Blogging and the underpant gnomes

One of my favourite South Park episodes features the Underpant Gnomes, who have a plan for world domination:

Step 1: collect underpants
Step 2: ?
Step 3: profit

I’m reminded of them any time I browse the various journalism jobs sites, where you’ll invariably spot jobs that aren’t jobs, all of which have been posted by the internet equivalent of the Underpant Gnomes.

Jobs that aren’t jobs? Underpant gnomes?

A job is something you do for money. Jobs that aren’t jobs are those job listings that look like job ads, read like job ads, have the same requirements as job ads, but have one key difference from job ads: there’s no cash involved. Zero. Zilch. Nada. Nothing. Instead, you’ll be offered “exposure” and, if you’re lucky, an unspecified share of the unspecified profits that will result from an unspecified level of success at an unspecified point of time.

This, then, is what they’re offering would-be writers:

Step 1: write stuff for us
Step 2: ?
Step 3: profit

And this is their business plan:

Step 1: get people to write stuff
Step 2: ?
Step 3: profit

As I said, they’re underpant gnomes. But the explosion of blogging has given them a new lease of life, and the same old ads are starting to reappear – but this time they’re headed “bloggers wanted” rather than “writers wanted”.

The reason for the resurgence in such adverts is that the people behind them have looked at weblogs and thought “hey! People write for free! That means they’ll write for free, for me!”

What amazes me about the write-for-free crowd is that their ads wouldn’t be acceptable in any other industry. For example, some people like tinkering with cars. Can you imagine if a garage placed ads looking for mechanics, charged its customers for any work carried out, but expected the mechanics to work for free? Some people like doing DIY. Would a firm of painters and decorators hire new employees on the understanding that they wouldn’t get a penny for their efforts (Work experience aside)? Yet when it comes to writing, there’s this assumption that businessmen and women – which is what the people behind these ads believe themselves to be – should pay for every aspect of their business except for the important bit: their site content.

Think I’m exaggerating? I saw one ad a few weeks back (can’t remember the URL, sorry) looking for bloggers, whose content would be syndicated across 17 different web sites. The pay? Zero. The promise? Exposure. The employer? A large chain of local newspapers – that is, a perfectly profitable business that pays its existing writers, but expects people to provide its online content for free. Meanwhile the firm will sell ad space on its sites, and the blogs would drive traffic to those advertisers – and the bloggers wouldn’t get a single penny. You can bet that the firm asked its existing writers first, and those writers said “sure, at the usual rates” – so the newspaper publisher thought “aha! Bloggers!” Is it me, or is that taking the piss?

Journalists have some experience of this – and we’re pretty good at spotting the scams. For example, about a year ago I was approached by a music site who wanted to re-run an article I’d already stuck on the web. We talked for a bit and it turned out the site was strictly non-profit, designed as a resource for musicians. Great, I said. Go ahead, reprint away. And then a month later I visited the site and discovered that my article was being used to sell advertising, the profits of which were being kept by the site owners. Underpant gnomes. Cue some very irate emails and the article being removed from the site (it’s still online, ad-free, on my own music site). Writing for free? Sure. Writing for free so that someone else can make money from my work? No chance.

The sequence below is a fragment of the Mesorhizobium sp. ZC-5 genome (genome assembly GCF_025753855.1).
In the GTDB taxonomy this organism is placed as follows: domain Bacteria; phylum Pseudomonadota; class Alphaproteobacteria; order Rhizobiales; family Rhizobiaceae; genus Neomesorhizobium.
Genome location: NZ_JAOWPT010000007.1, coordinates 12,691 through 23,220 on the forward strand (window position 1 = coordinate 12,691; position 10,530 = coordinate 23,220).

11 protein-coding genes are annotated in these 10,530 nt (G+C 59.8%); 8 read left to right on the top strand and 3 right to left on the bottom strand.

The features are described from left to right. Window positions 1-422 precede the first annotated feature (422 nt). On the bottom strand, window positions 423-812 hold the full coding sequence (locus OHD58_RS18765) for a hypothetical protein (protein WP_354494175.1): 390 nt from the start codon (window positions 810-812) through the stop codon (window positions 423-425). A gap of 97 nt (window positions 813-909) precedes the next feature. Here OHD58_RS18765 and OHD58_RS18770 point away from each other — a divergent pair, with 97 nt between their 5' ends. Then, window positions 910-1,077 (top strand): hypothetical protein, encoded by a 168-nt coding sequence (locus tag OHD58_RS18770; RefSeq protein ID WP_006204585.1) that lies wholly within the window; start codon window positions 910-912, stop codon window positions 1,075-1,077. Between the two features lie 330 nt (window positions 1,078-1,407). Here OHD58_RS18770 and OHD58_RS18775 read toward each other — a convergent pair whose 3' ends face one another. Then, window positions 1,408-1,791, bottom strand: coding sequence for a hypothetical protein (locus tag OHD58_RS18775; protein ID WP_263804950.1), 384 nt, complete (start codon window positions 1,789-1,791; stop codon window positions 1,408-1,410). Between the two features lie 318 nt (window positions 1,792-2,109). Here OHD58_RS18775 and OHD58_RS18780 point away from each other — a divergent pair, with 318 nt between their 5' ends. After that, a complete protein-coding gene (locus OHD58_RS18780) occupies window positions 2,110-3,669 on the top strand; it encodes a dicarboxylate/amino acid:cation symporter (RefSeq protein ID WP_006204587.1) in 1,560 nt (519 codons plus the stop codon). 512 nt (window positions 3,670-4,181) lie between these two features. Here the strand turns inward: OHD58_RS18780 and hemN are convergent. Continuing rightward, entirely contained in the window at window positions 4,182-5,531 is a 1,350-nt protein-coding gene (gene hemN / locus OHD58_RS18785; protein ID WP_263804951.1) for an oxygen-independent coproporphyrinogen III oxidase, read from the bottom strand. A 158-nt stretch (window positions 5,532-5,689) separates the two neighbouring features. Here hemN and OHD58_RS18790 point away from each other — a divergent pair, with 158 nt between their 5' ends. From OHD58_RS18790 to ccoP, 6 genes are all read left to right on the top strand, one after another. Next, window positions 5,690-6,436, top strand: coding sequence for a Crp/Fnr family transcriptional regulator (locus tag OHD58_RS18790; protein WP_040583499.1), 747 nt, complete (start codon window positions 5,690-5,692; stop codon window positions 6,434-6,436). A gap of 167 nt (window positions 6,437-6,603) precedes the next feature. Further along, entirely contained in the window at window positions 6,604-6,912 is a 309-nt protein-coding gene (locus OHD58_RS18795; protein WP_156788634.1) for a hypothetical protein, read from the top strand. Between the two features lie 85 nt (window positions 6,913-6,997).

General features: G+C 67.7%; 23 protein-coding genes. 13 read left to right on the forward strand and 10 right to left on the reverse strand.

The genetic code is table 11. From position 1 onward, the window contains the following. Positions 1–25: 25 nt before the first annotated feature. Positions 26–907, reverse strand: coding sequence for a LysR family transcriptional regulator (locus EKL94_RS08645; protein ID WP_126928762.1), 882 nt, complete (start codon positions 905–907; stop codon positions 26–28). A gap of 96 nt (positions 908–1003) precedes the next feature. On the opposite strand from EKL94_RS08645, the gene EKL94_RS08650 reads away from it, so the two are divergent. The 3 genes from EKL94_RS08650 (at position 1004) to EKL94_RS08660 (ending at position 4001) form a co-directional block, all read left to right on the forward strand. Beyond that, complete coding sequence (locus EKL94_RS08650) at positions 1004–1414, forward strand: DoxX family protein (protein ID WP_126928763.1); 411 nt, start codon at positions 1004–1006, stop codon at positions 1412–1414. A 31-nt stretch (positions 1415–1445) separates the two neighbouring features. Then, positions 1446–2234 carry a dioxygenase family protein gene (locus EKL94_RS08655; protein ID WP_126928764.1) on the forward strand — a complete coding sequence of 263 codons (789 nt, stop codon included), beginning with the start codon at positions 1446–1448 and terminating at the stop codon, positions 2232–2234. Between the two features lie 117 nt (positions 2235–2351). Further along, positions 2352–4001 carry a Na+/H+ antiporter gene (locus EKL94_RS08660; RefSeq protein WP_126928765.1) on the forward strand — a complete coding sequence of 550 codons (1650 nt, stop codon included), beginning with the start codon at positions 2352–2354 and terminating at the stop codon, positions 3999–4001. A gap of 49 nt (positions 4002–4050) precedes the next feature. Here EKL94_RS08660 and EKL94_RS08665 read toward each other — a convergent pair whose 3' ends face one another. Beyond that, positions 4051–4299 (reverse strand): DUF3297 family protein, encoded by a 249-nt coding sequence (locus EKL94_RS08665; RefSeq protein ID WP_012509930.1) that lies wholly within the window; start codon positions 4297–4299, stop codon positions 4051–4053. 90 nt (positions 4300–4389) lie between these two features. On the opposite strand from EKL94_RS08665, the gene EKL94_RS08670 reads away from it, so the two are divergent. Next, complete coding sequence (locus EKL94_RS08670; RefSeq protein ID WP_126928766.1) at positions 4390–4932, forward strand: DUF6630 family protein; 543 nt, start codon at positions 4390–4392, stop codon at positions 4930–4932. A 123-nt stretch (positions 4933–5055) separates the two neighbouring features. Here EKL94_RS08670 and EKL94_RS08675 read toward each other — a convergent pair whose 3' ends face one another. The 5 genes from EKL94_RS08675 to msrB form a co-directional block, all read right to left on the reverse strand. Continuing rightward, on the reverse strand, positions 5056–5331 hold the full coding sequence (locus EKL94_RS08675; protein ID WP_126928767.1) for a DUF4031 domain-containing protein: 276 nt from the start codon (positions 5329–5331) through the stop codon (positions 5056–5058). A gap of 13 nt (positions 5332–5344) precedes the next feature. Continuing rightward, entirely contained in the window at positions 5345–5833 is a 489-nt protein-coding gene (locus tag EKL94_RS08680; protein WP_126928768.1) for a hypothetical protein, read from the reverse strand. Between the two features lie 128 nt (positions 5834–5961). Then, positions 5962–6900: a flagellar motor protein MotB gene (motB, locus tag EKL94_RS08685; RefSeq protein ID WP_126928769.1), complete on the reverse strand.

It’s important to point out that the internet underpant gnomes aren’t hobbyists, or charities. They’re people who have decided that there’s gold in them thar interwebs, and that the way to get that gold is to get lots of people to provide content for nothing. That’s the online equivalent of opening a shop and expecting Nike or Armani to give you all your stock for nothing, with no cut of any sales.

Of course, bloggers write for free – but free of charge doesn’t mean free from benefits. You might run an amazon wish list, or google ads. You might blog because you want to flex your writing muscles, or because you’re obsessed with a particular firm, film star or technology, or because you’ve found that blogging is a much easier way of communicating than posting on spam-filled newsgroups or avoiding flame wars on messageboards. Or you might blog because you’re a journalist who wants to mouth off about any old crap (raises hand). There are almost as many reasons for blogging as there are bloggers, and they’re all valid.

Please don’t misunderstand me: I’m not suggesting that people shouldn’t blog for others at all. For example, like-minded bloggers could and do get together to create multi-author blogs for no financial reward, and that’s great. However, far too many of the “writers wanted” (and now, “bloggers wanted”) ads are something very different: someone that intends to set up a business and wants people to help them do that for nothing.

In most cases those “businesses” are doomed from the start: let’s start a gadget weblog! Yeah, that’s a great idea, because Engadget and Gizmodo don’t exist. Let’s start a Republican blog! Aye, because there aren’t any of them on the web. A music weblog! Yeah, that’ll sell lots of ads. In most cases these sites will disappear in a fairly short time without generating a single penny, and the time and effort you’ve put into such sites would have been much better spent on your own weblog. If you’re not being paid, any benefits that derive from your writing should go to you.